Wilson quotes in Robert W. Tucker, ‘An Inner Circle of One: Woodrow Wilson and His Advisers’, The National Interest, Spring 1998, pp.17, 22.
 Esposito, ‘Imagined Power’, pp.754-755; Knock, To End All Wars, p.246.
 Lundberg, America’s 60 Families, pp.113-114.
 John H. Mulder, Woodrow Wilson: The Years of Preparation, (Princeton University Press, 1978), p.202. The controversy was over Wilson’s plan to shut the upper class eating clubs and replace them with colleges. Facing opposition from Princeton’s board of trustees, Wilson had turned his plan into a disastrous crusade against some of Princeton’s wealthy backers.
 Lundberg, America’s 60 Families, p.109.
 ibid, p.131.
 Quoted in Chernow, Titan, p.566.
 ibid, p.638 (emphasis added).
 ‘The Library Benefactor: John D. Rockefeller Jr.’ at UNOG Library website (www.unog.ch).
 ‘Fosdick, Raymond Blaine (1883-1972), American Lawyer and administrator’ (emphasis added).
 Collier and Horowitz, The Rockefellers, pp.106, 142, 666.
 ibid, p.163.
 ‘A Message from David Rockefeller’, For A Better World: An Exhibition of Posters from the United Nations, 1945 to the Present, 18 December 2000 at www.un.org.
 ibid, p.28.
 Walter A. McDougall, Promised Land, Crusader State: The American Encounter with the World Since 1776, (Houghton Mifflin Company, 1997), p.128.
 Arthur S. Link, Wilson The Diplomatist: A Look At His Major Foreign Policies, (Quadrangle Books, 1964), p.22.
 Fosdick, ‘Personal Recollections of Woodrow Wilson’, p.30.
 See Tucker, ‘An Inner Circle of One’.
 Fosdick, Chronicle of a Generation, pp.40-42.
 ibid, pp.43, 45, 46-47 (emphasis added).
 ibid, p.50.
 ibid, p.39 (emphasis added).
 Fosdick, Chronicle of a Generation, pp.131-132.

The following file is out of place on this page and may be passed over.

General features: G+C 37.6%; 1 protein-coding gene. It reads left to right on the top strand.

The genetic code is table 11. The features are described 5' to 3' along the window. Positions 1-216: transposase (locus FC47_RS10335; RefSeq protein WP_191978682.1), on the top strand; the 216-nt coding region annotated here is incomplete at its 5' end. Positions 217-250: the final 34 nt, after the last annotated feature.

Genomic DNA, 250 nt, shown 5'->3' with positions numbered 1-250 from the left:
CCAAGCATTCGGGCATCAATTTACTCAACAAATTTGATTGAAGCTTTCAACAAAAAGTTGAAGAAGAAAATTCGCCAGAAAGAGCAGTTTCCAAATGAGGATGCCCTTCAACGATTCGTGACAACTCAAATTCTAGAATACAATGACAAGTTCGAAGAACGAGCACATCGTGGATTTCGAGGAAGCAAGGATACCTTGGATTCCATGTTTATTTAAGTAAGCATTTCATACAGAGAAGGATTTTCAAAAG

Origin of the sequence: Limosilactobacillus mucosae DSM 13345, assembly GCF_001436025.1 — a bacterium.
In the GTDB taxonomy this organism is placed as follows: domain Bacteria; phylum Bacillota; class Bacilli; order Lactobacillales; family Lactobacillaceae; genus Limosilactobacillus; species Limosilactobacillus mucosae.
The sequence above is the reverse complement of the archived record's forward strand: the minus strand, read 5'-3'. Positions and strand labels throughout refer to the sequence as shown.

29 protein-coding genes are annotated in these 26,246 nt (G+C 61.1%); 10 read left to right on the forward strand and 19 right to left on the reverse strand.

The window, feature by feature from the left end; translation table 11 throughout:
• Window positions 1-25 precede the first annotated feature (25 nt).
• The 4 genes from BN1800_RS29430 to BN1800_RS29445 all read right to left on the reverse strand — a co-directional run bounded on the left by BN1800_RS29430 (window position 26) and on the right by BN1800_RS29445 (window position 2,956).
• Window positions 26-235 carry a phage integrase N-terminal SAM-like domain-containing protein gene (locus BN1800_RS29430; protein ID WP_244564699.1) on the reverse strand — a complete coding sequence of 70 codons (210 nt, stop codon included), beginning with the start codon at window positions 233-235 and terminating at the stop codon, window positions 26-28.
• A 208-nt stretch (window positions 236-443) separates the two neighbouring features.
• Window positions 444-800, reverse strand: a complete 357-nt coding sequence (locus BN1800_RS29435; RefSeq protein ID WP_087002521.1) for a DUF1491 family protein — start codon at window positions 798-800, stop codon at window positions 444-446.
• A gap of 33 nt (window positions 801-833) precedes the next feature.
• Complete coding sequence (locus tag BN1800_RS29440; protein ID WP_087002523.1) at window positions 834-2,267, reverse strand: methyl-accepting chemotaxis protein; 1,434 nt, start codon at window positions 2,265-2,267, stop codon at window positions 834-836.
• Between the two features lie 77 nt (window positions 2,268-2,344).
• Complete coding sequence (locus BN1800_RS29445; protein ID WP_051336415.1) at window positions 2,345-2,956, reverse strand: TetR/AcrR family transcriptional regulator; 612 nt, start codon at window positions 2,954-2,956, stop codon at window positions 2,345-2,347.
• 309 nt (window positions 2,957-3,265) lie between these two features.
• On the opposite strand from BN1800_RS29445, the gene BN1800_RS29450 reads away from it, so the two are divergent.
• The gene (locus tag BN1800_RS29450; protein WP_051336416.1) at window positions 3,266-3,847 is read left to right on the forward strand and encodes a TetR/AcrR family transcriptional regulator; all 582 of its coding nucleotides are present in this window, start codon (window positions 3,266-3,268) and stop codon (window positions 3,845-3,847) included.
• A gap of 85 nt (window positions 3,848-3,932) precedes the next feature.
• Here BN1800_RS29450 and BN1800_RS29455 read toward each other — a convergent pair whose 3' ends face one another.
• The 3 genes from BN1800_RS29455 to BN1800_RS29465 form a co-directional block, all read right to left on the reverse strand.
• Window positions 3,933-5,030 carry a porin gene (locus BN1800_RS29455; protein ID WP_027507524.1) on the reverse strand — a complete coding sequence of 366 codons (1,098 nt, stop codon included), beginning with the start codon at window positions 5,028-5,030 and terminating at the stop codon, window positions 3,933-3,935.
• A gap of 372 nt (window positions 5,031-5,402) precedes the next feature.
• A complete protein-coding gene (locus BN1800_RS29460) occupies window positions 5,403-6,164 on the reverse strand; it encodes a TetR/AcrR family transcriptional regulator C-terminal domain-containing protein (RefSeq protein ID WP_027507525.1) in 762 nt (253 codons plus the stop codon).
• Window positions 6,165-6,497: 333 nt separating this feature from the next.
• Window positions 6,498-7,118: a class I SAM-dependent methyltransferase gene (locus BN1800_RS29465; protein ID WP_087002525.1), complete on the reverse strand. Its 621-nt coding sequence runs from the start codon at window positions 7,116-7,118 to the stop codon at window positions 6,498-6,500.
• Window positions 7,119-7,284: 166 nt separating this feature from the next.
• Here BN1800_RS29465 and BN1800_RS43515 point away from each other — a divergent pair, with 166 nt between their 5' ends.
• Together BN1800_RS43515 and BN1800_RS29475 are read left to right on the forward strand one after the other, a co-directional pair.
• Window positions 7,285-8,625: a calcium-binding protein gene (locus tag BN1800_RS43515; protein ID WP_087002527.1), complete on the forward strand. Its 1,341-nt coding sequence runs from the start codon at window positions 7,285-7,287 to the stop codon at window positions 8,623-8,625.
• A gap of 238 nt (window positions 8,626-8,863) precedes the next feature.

Newton Diehl Baker to Woodrow Wilson, 30 March 1917; and Woodrow Wilson to Newton Diehl Baker 31 March 1917, in Arthurs S. Link et al, The Papers of Woodrow Wilson, Vol. 41, (Princeton University Press, 1983), pp.505, 509.
 Quoted in Collier & Horowitz, The Rockefellers, p.98 (emphasis added).
 Harr and Johnson, The Rockefeller Century, p.158.
 See Flynn, God’s Gold, pp.303-305, 310; and Collier & Horowitz, The Rockefellers, pp.100, 102-103, 106.
 Chernow, Titan, p.551; and Fosdick, Chronicle of a Generation, pp.124-125.
 Jennifer Gunn, ‘A Few Good Men: The Rockefeller Approach to Population, 1911-1936’, in The Development of the Social Sciences in the United States and Canada: The Role of Philanthropy, edited by Theresa Richardson and Donald Fisher, (Ablex Publishing Corporation, 1999), pp.103-104 (including Junior quotes).
 Harr and Johnson, The Rockefeller Century, p.113; and Fosdick, Chronicle of a Generation, pp.125-130.
 Fosdick, Chronicle of a Generation, pp.124 & 42-43.
 ibid, p.215.
 Fosdick, John D. Rockefeller, Jr., p.415.
 Chernow, Titan, pp.511, 637; Collier & Horowitz, The Rockefellers, p.157.
 Fosdick, John D. Rockefeller, Jr., pp. 416-419.